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[puh-goh-duh] /pəˈgoʊ də/
(in India, Burma, China, etc.) a temple or sacred building, usually a pyramidlike tower and typically having upward-curving roofs over the individual stories.
any of several former gold or silver coins of southern India, usually bearing a figure of such a temple, first issued in the late 16th century and later also by British, French, and Dutch traders.
Origin of pagoda
1625-35; < Portuguese pagode temple ≪ Persian butkada (but idol + kada temple, dwelling)
Related forms
pagodalike, adjective
subpagoda, noun Unabridged
Based on the Random House Dictionary, © Random House, Inc. 2018.
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Examples from the Web for pagoda
Historical Examples
  • Not till he had promised all this did the Buddha let him out of the pagoda again.

  • The pagoda might be an erroneous variant of the thunderbolt Vadjra.

  • Looking down from her pagoda she saw a wanderer passing below.

  • She called out, but the pagoda was so high that her voice did not carry down to him.

  • When the tale had been told him he took a heavy ax and went to the pagoda.

  • With them he returned the following morning and they climbed up into the pagoda.

  • The view of the pagoda from the avenue is indeed126 wonderful.

    The Last Voyage Lady (Annie Allnutt) Brassey
  • Then our party divided, some going to see the pagoda, and others to see the rice-mills.

    The Last Voyage Lady (Annie Allnutt) Brassey
  • He holds a pagoda in one hand and a dragon sword in the other.

    Japanese Fairy World William Elliot Griffis
  • He supported many monks, he gave largely to the gilding of the pagoda.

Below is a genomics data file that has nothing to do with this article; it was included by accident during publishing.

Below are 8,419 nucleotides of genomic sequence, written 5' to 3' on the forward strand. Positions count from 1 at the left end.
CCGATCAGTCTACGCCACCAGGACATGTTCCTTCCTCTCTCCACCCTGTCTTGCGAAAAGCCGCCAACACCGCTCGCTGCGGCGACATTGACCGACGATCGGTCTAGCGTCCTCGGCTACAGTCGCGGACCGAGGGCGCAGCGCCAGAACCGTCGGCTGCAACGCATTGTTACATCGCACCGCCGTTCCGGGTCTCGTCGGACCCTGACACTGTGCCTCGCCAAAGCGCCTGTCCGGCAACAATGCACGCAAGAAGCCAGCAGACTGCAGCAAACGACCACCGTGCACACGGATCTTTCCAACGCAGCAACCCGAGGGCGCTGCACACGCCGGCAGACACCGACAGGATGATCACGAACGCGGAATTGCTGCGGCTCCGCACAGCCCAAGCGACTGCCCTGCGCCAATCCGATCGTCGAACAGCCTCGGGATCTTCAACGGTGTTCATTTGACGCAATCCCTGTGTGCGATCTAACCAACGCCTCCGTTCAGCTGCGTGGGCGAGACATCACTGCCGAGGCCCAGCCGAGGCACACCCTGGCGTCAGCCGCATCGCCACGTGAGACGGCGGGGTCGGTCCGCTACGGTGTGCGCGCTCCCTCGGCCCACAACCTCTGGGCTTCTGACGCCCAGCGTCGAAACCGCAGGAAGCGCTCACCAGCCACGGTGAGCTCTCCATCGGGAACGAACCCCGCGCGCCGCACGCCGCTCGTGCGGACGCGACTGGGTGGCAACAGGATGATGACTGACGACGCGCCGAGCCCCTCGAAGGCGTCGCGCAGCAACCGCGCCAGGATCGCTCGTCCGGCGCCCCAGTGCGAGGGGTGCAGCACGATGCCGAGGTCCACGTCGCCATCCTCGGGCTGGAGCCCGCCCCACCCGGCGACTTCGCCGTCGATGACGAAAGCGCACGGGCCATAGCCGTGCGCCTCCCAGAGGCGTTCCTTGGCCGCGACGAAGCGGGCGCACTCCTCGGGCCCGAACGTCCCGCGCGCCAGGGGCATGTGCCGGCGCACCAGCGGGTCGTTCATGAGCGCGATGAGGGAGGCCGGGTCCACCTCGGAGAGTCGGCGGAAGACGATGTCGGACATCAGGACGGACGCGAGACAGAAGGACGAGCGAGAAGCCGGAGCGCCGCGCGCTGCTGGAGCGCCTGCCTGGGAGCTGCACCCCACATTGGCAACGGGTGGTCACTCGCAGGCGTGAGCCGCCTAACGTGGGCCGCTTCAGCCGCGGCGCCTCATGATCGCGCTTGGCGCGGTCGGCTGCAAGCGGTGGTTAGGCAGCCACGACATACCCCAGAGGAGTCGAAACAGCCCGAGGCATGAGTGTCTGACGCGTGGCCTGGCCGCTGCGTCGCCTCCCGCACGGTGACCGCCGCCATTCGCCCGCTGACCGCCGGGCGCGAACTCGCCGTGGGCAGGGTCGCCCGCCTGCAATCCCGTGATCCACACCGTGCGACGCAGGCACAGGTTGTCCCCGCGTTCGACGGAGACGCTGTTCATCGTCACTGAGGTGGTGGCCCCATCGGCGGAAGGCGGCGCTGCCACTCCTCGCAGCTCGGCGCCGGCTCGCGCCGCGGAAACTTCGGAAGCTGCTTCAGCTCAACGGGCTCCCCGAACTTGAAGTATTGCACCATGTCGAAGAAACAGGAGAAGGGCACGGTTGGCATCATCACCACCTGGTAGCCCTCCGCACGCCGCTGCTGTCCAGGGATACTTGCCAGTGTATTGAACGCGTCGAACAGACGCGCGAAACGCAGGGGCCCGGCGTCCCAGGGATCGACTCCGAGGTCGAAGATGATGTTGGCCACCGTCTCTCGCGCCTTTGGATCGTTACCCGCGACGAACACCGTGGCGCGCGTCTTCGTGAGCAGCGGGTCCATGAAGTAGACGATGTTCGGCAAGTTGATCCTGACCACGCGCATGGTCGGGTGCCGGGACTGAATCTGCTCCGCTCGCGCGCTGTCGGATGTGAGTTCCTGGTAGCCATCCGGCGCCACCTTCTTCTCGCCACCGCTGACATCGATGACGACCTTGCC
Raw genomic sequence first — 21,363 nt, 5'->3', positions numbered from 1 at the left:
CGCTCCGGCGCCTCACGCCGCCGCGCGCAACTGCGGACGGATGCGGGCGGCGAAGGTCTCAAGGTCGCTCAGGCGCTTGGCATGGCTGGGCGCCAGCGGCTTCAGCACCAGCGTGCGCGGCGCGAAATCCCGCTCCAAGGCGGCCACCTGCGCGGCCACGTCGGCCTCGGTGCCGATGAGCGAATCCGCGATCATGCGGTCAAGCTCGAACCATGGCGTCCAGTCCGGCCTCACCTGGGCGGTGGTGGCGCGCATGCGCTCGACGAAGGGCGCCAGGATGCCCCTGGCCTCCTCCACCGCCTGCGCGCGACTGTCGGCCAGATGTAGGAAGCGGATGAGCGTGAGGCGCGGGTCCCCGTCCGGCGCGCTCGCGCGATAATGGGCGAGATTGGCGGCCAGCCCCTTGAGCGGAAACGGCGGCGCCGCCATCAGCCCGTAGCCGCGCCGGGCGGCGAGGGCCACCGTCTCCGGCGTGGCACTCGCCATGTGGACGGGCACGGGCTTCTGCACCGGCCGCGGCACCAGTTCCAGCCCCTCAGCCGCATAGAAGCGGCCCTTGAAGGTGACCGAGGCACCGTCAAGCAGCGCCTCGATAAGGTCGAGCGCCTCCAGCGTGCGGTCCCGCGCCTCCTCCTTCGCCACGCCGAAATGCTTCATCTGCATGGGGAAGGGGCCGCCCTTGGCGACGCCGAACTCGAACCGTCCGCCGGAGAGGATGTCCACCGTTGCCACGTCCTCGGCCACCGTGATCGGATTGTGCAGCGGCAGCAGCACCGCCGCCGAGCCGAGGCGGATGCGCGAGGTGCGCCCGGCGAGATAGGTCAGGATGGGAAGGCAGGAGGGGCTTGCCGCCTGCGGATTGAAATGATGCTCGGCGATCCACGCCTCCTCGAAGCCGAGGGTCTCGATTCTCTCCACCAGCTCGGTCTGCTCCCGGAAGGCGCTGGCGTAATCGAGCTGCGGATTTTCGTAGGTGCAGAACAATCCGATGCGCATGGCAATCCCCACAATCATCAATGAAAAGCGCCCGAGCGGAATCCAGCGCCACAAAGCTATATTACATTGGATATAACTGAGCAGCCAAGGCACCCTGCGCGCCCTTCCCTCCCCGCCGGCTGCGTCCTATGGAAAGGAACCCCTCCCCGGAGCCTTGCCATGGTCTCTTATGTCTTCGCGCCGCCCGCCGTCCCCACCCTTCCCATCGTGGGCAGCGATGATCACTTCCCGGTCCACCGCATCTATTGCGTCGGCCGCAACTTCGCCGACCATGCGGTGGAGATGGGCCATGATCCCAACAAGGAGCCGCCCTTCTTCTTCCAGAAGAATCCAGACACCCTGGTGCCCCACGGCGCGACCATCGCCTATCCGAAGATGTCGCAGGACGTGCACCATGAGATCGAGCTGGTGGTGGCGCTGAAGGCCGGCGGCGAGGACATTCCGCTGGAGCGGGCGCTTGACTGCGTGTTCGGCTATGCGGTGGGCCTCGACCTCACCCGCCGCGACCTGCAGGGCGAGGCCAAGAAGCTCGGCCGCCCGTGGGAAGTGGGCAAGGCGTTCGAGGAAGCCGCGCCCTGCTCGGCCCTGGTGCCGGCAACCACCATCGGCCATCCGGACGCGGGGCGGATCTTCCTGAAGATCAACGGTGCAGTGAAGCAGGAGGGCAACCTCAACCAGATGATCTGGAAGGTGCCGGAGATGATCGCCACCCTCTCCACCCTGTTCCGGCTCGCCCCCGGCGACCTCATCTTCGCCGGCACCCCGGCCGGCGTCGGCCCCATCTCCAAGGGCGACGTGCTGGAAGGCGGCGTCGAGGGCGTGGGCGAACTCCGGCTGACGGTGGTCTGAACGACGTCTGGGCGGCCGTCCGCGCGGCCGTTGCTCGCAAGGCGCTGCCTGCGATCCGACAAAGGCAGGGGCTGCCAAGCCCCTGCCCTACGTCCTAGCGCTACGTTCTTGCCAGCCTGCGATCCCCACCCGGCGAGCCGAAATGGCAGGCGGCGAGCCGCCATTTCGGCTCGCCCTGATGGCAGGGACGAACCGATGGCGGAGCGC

The Soul of a People H. Fielding
British Dictionary definitions for pagoda


an Indian or Far Eastern temple, esp a tower, usually pyramidal and having many storeys
Word Origin
C17: from Portuguese pagode, ultimately from Sanskrit bhagavatī divine
Collins English Dictionary - Complete & Unabridged 2012 Digital Edition
© William Collins Sons & Co. Ltd. 1979, 1986 © HarperCollins
Publishers 1998, 2000, 2003, 2005, 2006, 2007, 2009, 2012
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Word Origin and History for pagoda

1580s, pagode (modern form from 1630s), from Portuguese pagode (early 16c.), perhaps from a corruption of Persian butkada, from but "idol" + kada "dwelling." Or perhaps from or influenced by Tamil pagavadi "house belonging to a deity," from Sanskrit bhagavati "goddess," fem. of bhagavat "blessed, adorable," from *bhagah "good fortune," from PIE root *bhag- "to share out, apportion" (cf. Greek phagein "to eat;" see -phagous).

Online Etymology Dictionary, © 2010 Douglas Harper
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pagoda in Culture

pagoda definition

A tower with several different stories, each of which has its own roof. Pagodas are common in eastern Asia and originally served religious purposes as memorials or shrines.

The New Dictionary of Cultural Literacy, Third Edition
Copyright © 2005 by Houghton Mifflin Company.
Published by Houghton Mifflin Company. All rights reserved.
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